Christian Nicke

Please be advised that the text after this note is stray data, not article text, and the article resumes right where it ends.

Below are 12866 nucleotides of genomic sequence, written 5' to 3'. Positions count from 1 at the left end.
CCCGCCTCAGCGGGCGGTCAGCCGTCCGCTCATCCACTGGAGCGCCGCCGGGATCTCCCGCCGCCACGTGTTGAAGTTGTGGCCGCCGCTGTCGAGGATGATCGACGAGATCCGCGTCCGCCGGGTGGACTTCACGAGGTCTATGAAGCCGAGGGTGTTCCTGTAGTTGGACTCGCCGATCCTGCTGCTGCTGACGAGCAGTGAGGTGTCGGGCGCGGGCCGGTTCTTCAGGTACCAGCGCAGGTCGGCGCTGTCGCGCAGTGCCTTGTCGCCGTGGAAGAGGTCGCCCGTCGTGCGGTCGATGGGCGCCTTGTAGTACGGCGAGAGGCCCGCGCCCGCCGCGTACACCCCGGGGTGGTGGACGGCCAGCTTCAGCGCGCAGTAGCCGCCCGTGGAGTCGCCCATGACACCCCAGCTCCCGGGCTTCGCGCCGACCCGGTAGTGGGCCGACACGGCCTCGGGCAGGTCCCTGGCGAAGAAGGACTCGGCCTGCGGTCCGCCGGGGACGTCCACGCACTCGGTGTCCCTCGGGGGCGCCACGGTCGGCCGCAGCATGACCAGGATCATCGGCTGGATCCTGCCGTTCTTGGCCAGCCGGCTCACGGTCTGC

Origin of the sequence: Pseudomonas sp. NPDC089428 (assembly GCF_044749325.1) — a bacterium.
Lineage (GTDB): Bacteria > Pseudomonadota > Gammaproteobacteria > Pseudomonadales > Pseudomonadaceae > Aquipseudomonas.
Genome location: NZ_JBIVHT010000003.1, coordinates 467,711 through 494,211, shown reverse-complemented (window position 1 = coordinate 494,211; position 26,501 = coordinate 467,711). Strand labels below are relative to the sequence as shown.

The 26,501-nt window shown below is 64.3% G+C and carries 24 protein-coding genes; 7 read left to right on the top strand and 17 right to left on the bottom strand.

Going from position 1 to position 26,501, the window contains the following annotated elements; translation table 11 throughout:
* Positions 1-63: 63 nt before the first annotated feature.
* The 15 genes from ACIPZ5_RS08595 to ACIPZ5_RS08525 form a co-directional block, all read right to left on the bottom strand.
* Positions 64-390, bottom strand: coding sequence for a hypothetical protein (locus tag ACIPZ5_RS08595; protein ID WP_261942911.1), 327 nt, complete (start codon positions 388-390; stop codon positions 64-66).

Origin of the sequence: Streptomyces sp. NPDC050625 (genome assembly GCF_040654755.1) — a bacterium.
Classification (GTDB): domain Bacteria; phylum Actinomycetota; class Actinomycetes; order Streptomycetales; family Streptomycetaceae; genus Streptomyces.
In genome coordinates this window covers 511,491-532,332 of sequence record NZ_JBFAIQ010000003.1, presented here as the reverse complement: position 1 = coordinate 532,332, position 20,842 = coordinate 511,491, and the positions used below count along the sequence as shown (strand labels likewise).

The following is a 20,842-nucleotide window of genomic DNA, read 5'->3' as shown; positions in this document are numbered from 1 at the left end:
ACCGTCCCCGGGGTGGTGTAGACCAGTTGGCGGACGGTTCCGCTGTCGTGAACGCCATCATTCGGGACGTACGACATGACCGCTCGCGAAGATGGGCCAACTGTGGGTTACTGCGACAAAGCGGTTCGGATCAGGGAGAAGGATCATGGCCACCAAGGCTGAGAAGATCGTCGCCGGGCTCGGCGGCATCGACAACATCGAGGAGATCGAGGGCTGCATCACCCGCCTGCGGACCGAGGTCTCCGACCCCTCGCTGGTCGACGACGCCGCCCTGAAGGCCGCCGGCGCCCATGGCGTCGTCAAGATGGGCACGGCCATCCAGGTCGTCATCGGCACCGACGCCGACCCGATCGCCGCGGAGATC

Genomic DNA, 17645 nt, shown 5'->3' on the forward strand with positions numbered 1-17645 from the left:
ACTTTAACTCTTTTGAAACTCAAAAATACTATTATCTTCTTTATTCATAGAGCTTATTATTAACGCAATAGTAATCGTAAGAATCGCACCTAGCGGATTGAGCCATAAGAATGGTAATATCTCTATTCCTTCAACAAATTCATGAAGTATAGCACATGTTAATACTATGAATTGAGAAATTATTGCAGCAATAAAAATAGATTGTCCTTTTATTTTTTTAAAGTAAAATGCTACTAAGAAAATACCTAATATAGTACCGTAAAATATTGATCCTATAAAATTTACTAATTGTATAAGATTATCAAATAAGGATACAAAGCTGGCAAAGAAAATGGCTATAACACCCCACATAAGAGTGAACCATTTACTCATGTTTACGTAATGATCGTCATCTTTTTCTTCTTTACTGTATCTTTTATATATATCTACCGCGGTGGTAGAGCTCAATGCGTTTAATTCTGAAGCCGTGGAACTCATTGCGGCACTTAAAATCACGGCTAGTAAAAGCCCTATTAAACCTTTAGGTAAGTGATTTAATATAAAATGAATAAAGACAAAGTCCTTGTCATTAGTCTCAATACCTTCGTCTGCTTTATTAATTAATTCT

Essay from the year 2006 in the subject Business economics - Economic Policy, grade: 4,0 (gut), University of Pécs (Faculty of Business and Economics), course: Business Economics, 13 entries in the bibliography, language: English, abstract: “Almost all market competitors are firms – business organizations (social groupings) that are, for the most part, internally cooperative, not competitive. Firms are the principal suppliers and buyers of most products and services, while consumers (households) generally buy only final goods (...). Typical market transactions involve competition among firms. Many of these firms, including subtypes such as labour unions, can legally own and exchange property and differentiate and isolate their legal liability as a group from the inability of their members.” The competitive-cooperative market system is controlled by formal social regulations we call competition policy. This term refers to the body of laws of a state which govern the extent, and ability, to which bodies can economically compete. They hence to restrict practises that can pull down market competition such as monopoly or cartel. Most nations have an own legal competition framework, and there is a general agreement on what is and what is not acceptable behaviour. “In general, liberalization refers to a relaxation of previous government restrictions, usually in areas of social or economic policy. (...) Most often, the term is used to refer to economic liberalization, especially trade liberalization or capital market liberalization, policies often referred to as neoliberalism. One of the world’s most open trade ad investment regime is the one of the United States. However, a liberalized and deregulated market has to be supported by rules of the game to ensure competition. But although economic liberalization often is associated with privatization, the two can be quite separate processes. As an example, in the European Union the gas and electricity markets were liberalized a few years ago, instituting a system of competition; but some of the leading European energy companies (such as EDF or Vattenfall) remain partially or complete in public ownership. “Liberalized and privatized public services may be dominated by just a big few big companies, particularly in sectors with high capital costs, or high sunk cost, such as water, gas and electricity. In some cases they may remain legal monopolies, at least for some part of the market” (i.e. parts of postal service in Germany a few years ago).